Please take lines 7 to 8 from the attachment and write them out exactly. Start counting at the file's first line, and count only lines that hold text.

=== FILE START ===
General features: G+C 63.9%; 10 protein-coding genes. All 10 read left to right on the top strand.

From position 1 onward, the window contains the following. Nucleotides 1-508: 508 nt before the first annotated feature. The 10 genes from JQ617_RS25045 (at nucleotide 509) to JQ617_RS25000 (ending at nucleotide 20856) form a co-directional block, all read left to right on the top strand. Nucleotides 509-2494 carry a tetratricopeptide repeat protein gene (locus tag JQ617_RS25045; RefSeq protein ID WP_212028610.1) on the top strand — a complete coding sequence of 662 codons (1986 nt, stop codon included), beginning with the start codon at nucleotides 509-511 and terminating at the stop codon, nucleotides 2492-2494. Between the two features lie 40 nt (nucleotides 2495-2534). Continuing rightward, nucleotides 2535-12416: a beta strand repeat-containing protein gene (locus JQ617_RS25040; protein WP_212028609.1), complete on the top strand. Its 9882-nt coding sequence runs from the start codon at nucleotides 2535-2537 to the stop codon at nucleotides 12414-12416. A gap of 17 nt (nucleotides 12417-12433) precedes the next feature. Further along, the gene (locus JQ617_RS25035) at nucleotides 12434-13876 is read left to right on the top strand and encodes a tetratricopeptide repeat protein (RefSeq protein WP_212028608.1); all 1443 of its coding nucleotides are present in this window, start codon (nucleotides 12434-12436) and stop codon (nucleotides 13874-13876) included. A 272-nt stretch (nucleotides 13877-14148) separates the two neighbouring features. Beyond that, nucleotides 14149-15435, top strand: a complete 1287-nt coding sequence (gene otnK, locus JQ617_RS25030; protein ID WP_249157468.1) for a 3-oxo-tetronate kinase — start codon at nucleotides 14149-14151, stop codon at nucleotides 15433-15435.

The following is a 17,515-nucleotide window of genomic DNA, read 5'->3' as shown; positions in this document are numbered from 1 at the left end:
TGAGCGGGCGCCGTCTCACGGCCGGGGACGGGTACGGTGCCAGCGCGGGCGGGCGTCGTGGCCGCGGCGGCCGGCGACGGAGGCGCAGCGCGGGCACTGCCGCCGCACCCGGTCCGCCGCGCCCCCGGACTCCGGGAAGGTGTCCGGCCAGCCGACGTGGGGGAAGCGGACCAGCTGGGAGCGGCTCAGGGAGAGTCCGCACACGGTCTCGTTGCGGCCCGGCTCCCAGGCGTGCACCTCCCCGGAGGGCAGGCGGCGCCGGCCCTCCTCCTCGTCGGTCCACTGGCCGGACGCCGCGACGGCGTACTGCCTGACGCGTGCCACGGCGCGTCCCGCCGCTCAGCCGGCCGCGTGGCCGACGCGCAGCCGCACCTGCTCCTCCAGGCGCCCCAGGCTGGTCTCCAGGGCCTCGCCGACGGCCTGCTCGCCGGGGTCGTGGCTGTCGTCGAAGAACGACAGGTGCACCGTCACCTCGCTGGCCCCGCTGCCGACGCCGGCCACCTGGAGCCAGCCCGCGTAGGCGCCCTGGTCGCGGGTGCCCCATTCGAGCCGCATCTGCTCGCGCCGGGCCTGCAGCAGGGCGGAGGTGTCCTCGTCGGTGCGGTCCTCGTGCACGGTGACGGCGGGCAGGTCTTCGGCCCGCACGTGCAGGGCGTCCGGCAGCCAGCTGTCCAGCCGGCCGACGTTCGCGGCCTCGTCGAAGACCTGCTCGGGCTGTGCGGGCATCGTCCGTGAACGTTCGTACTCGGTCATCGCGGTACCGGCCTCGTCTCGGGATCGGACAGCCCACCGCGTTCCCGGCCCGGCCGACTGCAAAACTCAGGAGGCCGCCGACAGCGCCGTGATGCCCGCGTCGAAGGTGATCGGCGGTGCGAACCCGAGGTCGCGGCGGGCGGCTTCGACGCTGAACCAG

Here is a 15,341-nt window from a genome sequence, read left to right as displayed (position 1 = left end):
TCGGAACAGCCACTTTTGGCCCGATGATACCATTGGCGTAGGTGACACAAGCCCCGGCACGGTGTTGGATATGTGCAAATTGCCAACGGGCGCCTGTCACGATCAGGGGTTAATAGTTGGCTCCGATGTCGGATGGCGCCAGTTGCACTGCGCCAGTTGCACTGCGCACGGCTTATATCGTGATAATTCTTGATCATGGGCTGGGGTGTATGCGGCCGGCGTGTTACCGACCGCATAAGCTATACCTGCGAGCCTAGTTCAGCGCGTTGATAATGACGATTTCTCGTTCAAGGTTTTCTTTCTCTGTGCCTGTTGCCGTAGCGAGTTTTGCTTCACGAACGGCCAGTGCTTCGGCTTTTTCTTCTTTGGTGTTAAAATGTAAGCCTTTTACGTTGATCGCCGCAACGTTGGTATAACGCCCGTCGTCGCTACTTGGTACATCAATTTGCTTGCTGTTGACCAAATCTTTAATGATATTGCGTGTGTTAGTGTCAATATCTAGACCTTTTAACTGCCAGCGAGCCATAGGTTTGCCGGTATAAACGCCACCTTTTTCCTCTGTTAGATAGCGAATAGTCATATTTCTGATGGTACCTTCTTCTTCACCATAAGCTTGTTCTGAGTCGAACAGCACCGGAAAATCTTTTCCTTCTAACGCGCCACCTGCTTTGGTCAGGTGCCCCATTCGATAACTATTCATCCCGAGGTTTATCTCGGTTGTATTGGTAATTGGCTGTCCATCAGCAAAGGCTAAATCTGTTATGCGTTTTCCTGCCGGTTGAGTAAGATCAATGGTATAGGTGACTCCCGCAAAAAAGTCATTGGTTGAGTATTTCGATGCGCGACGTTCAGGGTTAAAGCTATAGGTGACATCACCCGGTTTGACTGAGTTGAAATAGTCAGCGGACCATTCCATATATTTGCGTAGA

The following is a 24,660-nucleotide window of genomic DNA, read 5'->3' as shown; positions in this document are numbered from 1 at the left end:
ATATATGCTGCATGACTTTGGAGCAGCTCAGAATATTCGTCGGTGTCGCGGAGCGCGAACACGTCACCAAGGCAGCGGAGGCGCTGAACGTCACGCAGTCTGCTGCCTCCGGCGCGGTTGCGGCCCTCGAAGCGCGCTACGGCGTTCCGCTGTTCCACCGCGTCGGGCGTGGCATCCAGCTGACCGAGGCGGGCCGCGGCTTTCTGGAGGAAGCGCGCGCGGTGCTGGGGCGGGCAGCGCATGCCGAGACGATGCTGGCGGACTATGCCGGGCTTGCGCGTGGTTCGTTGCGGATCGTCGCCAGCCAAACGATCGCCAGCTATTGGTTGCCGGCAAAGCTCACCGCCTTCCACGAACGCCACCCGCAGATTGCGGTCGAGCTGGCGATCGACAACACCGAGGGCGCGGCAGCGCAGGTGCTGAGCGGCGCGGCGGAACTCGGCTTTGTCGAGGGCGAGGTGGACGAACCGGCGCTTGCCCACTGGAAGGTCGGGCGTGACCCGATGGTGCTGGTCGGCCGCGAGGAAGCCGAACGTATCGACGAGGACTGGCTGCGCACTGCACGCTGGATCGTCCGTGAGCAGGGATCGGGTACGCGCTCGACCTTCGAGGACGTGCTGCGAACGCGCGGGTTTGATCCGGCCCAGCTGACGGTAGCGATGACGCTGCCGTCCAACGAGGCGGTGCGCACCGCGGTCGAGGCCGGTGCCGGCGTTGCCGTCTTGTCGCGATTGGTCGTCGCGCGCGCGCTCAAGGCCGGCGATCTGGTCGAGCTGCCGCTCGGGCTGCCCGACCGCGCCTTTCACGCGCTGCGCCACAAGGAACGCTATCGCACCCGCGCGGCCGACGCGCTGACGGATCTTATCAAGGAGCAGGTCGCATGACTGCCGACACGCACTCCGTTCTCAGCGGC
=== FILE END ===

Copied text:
The following is a 24,660-nucleotide window of genomic DNA, read 5'->3' as shown; positions in this document are numbered from 1 at the left end:
ATATATGCTGCATGACTTTGGAGCAGCTCAGAATATTCGTCGGTGTCGCGGAGCGCGAACACGTCACCAAGGCAGCGGAGGCGCTGAACGTCACGCAGTCTGCTGCCTCCGGCGCGGTTGCGGCCCTCGAAGCGCGCTACGGCGTTCCGCTGTTCCACCGCGTCGGGCGTGGCATCCAGCTGACCGAGGCGGGCCGCGGCTTTCTGGAGGAAGCGCGCGCGGTGCTGGGGCGGGCAGCGCATGCCGAGACGATGCTGGCGGACTATGCCGGGCTTGCGCGTGGTTCGTTGCGGATCGTCGCCAGCCAAACGATCGCCAGCTATTGGTTGCCGGCAAAGCTCACCGCCTTCCACGAACGCCACCCGCAGATTGCGGTCGAGCTGGCGATCGACAACACCGAGGGCGCGGCAGCGCAGGTGCTGAGCGGCGCGGCGGAACTCGGCTTTGTCGAGGGCGAGGTGGACGAACCGGCGCTTGCCCACTGGAAGGTCGGGCGTGACCCGATGGTGCTGGTCGGCCGCGAGGAAGCCGAACGTATCGACGAGGACTGGCTGCGCACTGCACGCTGGATCGTCCGTGAGCAGGGATCGGGTACGCGCTCGACCTTCGAGGACGTGCTGCGAACGCGCGGGTTTGATCCGGCCCAGCTGACGGTAGCGATGACGCTGCCGTCCAACGAGGCGGTGCGCACCGCGGTCGAGGCCGGTGCCGGCGTTGCCGTCTTGTCGCGATTGGTCGTCGCGCGCGCGCTCAAGGCCGGCGATCTGGTCGAGCTGCCGCTCGGGCTGCCCGACCGCGCCTTTCACGCGCTGCGCCACAAGGAACGCTATCGCACCCGCGCGGCCGACGCGCTGACGGATCTTATCAAGGAGCAGGTCGCATGACTGCCGACACGCACTCCGTTCTCAGCGGC